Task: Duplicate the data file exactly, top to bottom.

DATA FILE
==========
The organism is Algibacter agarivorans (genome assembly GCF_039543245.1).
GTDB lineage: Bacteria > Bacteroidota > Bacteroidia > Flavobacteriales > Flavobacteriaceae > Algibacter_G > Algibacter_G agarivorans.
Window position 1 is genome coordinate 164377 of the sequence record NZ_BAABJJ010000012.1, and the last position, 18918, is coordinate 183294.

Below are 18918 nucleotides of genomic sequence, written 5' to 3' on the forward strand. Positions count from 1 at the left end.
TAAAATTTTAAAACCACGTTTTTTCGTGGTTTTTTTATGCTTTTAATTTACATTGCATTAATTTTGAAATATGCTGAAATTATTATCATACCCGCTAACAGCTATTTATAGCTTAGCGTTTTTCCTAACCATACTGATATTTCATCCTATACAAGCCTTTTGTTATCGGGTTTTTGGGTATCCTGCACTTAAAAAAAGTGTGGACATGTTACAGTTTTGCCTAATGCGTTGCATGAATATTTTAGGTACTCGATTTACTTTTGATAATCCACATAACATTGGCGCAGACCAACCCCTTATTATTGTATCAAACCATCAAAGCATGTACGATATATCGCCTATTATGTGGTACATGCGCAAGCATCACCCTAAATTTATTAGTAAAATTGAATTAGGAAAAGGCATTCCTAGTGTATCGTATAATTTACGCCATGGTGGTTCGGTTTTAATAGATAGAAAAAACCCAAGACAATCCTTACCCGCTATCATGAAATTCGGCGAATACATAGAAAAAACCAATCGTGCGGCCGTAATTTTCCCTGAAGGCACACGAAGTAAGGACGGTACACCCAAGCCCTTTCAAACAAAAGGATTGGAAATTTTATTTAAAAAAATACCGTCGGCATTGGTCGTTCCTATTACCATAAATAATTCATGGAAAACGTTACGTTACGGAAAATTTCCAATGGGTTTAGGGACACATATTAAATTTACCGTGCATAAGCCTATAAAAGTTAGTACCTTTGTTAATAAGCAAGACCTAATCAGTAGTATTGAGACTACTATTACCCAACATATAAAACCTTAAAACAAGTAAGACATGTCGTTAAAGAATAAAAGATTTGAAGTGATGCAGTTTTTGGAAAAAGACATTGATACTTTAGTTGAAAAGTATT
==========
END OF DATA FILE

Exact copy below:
The organism is Algibacter agarivorans (genome assembly GCF_039543245.1).
GTDB lineage: Bacteria > Bacteroidota > Bacteroidia > Flavobacteriales > Flavobacteriaceae > Algibacter_G > Algibacter_G agarivorans.
Window position 1 is genome coordinate 164377 of the sequence record NZ_BAABJJ010000012.1, and the last position, 18918, is coordinate 183294.

Below are 18918 nucleotides of genomic sequence, written 5' to 3' on the forward strand. Positions count from 1 at the left end.
TAAAATTTTAAAACCACGTTTTTTCGTGGTTTTTTTATGCTTTTAATTTACATTGCATTAATTTTGAAATATGCTGAAATTATTATCATACCCGCTAACAGCTATTTATAGCTTAGCGTTTTTCCTAACCATACTGATATTTCATCCTATACAAGCCTTTTGTTATCGGGTTTTTGGGTATCCTGCACTTAAAAAAAGTGTGGACATGTTACAGTTTTGCCTAATGCGTTGCATGAATATTTTAGGTACTCGATTTACTTTTGATAATCCACATAACATTGGCGCAGACCAACCCCTTATTATTGTATCAAACCATCAAAGCATGTACGATATATCGCCTATTATGTGGTACATGCGCAAGCATCACCCTAAATTTATTAGTAAAATTGAATTAGGAAAAGGCATTCCTAGTGTATCGTATAATTTACGCCATGGTGGTTCGGTTTTAATAGATAGAAAAAACCCAAGACAATCCTTACCCGCTATCATGAAATTCGGCGAATACATAGAAAAAACCAATCGTGCGGCCGTAATTTTCCCTGAAGGCACACGAAGTAAGGACGGTACACCCAAGCCCTTTCAAACAAAAGGATTGGAAATTTTATTTAAAAAAATACCGTCGGCATTGGTCGTTCCTATTACCATAAATAATTCATGGAAAACGTTACGTTACGGAAAATTTCCAATGGGTTTAGGGACACATATTAAATTTACCGTGCATAAGCCTATAAAAGTTAGTACCTTTGTTAATAAGCAAGACCTAATCAGTAGTATTGAGACTACTATTACCCAACATATAAAACCTTAAAACAAGTAAGACATGTCGTTAAAGAATAAAAGATTTGAAGTGATGCAGTTTTTGGAAAAAGACATTGATACTTTAGTTGAAAAGTATT